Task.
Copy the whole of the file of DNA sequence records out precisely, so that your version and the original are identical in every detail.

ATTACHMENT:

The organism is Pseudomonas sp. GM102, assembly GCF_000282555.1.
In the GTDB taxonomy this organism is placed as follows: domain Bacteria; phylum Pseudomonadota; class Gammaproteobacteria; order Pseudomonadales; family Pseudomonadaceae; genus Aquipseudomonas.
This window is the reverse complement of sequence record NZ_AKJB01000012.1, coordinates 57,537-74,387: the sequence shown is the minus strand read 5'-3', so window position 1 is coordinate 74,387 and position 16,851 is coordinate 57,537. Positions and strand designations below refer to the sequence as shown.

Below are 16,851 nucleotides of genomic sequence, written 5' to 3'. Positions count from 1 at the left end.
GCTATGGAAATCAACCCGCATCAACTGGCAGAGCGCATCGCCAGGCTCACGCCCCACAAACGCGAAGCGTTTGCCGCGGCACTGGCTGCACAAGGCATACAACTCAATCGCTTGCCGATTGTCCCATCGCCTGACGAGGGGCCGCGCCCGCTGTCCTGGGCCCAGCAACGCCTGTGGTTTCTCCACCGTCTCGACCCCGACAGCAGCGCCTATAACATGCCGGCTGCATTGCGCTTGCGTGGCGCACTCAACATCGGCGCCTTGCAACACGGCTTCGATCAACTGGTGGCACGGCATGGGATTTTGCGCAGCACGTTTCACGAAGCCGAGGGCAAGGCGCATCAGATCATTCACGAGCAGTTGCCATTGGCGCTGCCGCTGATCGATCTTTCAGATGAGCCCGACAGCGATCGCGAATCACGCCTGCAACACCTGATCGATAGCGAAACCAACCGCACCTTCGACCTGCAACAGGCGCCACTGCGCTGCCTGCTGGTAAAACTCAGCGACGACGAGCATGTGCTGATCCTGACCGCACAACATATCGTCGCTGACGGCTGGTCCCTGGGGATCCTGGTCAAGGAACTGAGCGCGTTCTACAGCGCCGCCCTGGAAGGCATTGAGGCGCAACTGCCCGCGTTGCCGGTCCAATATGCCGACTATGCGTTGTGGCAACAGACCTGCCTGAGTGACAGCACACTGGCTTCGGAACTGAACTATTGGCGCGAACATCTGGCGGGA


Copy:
The organism is Pseudomonas sp. GM102, assembly GCF_000282555.1.
In the GTDB taxonomy this organism is placed as follows: domain Bacteria; phylum Pseudomonadota; class Gammaproteobacteria; order Pseudomonadales; family Pseudomonadaceae; genus Aquipseudomonas.
This window is the reverse complement of sequence record NZ_AKJB01000012.1, coordinates 57,537-74,387: the sequence shown is the minus strand read 5'-3', so window position 1 is coordinate 74,387 and position 16,851 is coordinate 57,537. Positions and strand designations below refer to the sequence as shown.

Below are 16,851 nucleotides of genomic sequence, written 5' to 3'. Positions count from 1 at the left end.
GCTATGGAAATCAACCCGCATCAACTGGCAGAGCGCATCGCCAGGCTCACGCCCCACAAACGCGAAGCGTTTGCCGCGGCACTGGCTGCACAAGGCATACAACTCAATCGCTTGCCGATTGTCCCATCGCCTGACGAGGGGCCGCGCCCGCTGTCCTGGGCCCAGCAACGCCTGTGGTTTCTCCACCGTCTCGACCCCGACAGCAGCGCCTATAACATGCCGGCTGCATTGCGCTTGCGTGGCGCACTCAACATCGGCGCCTTGCAACACGGCTTCGATCAACTGGTGGCACGGCATGGGATTTTGCGCAGCACGTTTCACGAAGCCGAGGGCAAGGCGCATCAGATCATTCACGAGCAGTTGCCATTGGCGCTGCCGCTGATCGATCTTTCAGATGAGCCCGACAGCGATCGCGAATCACGCCTGCAACACCTGATCGATAGCGAAACCAACCGCACCTTCGACCTGCAACAGGCGCCACTGCGCTGCCTGCTGGTAAAACTCAGCGACGACGAGCATGTGCTGATCCTGACCGCACAACATATCGTCGCTGACGGCTGGTCCCTGGGGATCCTGGTCAAGGAACTGAGCGCGTTCTACAGCGCCGCCCTGGAAGGCATTGAGGCGCAACTGCCCGCGTTGCCGGTCCAATATGCCGACTATGCGTTGTGGCAACAGACCTGCCTGAGTGACAGCACACTGGCTTCGGAACTGAACTATTGGCGCGAACATCTGGCGGGA